What are the different types of headache?
A headache is pain experienced in any part of your head. It is a common condition, and in most cases, not a symptom of serious illness. The International Headache Society recognises more than 200 different types of headache.
They can be classified as primary (occurring on their own and not as a result of another health problem) or secondary (resulting from another health problem). The most common types of primary headache include tension-type headache (TTH) and migraines.
Tension Headache vs. Migraines
It Is important to understand the difference between the two of them because the treatment is different in both cases. Migraines and tension headaches have some similar characteristics, but
also some important differences:
- Migraine pain is usually throbbing, while tension-type headache pain is usually a steady ache
- Migraine pain often affects only one side of the head, while tension-type headache pain typically affects both sides of the head
- Migraine headaches, but not tension-type headaches, may be accompanied by nausea or vomiting, sensitivity to light and sound or aura
Tension-type headache (TTH)is one of the most common forms of headache. With tension-type headache, your pain is usually on both sides of the head, from mild to moderate and can last between 30 minutes and 7 days. The pain is usually described as dull pain and diffuse. Physiotherapy is the most commonly used non-pharmacologic treatment of TTH. Cervical exercises, relaxation, massage, postural exercises, cranio-cervical techniques, thermotherapy, vertebral mobilisation and stretching are effective in reducing TTH symptoms such as pain frequency and intensity. Physiotherapy may also improve other aspects from TTH such as quality of life, impact and pain disability and psychological aspects.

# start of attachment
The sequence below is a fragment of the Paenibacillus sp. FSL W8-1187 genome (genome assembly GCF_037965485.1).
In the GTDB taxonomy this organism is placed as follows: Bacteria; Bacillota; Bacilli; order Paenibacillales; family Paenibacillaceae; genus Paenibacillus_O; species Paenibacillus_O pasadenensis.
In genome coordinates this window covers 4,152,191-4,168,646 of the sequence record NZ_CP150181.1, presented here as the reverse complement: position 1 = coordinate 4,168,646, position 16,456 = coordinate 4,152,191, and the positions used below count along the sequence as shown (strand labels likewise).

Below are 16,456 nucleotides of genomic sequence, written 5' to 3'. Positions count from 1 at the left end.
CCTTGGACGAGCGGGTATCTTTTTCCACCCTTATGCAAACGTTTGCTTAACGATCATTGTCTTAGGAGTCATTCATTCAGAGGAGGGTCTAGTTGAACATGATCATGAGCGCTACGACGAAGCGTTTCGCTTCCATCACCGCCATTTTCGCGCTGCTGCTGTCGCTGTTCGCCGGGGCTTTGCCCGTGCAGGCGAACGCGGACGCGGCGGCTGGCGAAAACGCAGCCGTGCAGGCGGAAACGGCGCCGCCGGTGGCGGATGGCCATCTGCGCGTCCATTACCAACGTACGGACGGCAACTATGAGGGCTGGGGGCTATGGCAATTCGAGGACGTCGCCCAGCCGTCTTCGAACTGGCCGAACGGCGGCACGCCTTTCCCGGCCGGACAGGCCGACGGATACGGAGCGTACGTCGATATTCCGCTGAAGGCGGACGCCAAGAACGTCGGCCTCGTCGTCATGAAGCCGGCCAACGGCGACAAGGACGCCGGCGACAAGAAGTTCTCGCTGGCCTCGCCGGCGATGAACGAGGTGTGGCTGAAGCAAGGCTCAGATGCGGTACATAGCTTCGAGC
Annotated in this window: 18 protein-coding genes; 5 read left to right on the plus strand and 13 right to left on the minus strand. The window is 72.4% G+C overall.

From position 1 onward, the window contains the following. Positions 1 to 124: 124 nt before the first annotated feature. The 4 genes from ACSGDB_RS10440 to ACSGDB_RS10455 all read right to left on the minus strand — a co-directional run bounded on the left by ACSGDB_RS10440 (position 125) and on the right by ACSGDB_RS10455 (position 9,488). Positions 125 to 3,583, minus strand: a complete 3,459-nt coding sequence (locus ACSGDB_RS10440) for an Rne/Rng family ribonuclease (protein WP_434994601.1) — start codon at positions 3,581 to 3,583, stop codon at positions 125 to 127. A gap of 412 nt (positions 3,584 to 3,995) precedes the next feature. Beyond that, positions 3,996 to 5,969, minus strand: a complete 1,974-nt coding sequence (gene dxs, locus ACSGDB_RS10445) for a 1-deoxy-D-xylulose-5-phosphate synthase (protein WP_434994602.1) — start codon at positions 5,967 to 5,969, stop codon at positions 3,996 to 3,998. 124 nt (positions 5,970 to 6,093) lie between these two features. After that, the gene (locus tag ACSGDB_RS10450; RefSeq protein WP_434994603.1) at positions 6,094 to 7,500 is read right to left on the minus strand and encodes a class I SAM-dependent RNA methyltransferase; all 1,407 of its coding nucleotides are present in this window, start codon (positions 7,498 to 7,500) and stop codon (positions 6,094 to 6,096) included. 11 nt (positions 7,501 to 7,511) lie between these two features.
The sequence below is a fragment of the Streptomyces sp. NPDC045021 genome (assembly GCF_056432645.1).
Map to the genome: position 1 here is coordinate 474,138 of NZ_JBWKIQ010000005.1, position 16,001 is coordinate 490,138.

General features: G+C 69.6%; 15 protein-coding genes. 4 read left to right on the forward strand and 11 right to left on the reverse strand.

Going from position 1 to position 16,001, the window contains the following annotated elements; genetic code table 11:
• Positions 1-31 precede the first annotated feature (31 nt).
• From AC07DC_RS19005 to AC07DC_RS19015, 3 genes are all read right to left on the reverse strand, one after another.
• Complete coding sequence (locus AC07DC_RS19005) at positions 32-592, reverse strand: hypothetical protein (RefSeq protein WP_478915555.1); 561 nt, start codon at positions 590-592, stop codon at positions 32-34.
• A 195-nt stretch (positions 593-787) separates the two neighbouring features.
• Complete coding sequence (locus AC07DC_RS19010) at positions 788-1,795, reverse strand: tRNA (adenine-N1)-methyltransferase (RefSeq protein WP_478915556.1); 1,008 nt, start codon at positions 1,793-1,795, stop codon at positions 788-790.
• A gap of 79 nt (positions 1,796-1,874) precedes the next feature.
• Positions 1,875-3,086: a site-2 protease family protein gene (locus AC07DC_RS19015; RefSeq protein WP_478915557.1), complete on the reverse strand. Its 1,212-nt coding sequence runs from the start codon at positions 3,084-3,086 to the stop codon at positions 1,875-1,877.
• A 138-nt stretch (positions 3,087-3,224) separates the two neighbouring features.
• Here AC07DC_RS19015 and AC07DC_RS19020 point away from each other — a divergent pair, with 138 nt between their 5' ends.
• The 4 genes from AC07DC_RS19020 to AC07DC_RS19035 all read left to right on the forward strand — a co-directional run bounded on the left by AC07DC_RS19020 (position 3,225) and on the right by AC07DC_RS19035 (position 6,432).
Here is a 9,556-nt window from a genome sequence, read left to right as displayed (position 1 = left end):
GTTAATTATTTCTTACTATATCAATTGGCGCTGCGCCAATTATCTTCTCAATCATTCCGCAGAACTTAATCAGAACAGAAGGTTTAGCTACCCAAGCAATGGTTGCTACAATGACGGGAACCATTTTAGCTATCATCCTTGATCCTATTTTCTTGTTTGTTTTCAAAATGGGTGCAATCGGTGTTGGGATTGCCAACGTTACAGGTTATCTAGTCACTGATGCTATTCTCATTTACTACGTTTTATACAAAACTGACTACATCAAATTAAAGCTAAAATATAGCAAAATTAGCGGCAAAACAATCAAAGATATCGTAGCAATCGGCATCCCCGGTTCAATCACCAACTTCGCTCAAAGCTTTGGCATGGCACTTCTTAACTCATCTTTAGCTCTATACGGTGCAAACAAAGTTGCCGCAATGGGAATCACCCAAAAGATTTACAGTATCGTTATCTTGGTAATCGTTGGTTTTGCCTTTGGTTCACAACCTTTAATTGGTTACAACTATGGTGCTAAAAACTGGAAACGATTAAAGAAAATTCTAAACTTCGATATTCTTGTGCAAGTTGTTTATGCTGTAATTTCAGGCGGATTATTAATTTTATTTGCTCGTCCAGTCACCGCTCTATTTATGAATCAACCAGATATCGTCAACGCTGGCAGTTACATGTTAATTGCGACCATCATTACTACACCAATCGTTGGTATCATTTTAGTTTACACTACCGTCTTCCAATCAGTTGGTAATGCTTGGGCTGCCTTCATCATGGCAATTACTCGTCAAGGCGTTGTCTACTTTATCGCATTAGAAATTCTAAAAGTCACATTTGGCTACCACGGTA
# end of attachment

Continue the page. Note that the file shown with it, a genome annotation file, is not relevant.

Migraine is a common disorder with a range of different types, symptoms and severity. Symptoms typically last 4 to 72 hours and range from moderate to severe. Pain in migraines are often but not always on one side of the head, in the front part of the head, or around the eyes or the sides of the head. The pain is usually described as throbbing, exertion makes it worse, and might be accompanied by nausea; sensitivity to light, sound, or odours. Some people might present aura before a severe migraine. Aura is characterised by disturbances in your vision like flashlights.
Treatment includes lifestyle changes (diet, exercise, sleeping habits) physiotherapy and prescribed medications. Massage therapy, physiotherapy and relaxation therapy was shown to be as equally efficient as propranolol and topiramate in the management of migraine.
Physiotherapy has also shown to decrease pain intensity and reduce the number of days with migraine as well as working disability.
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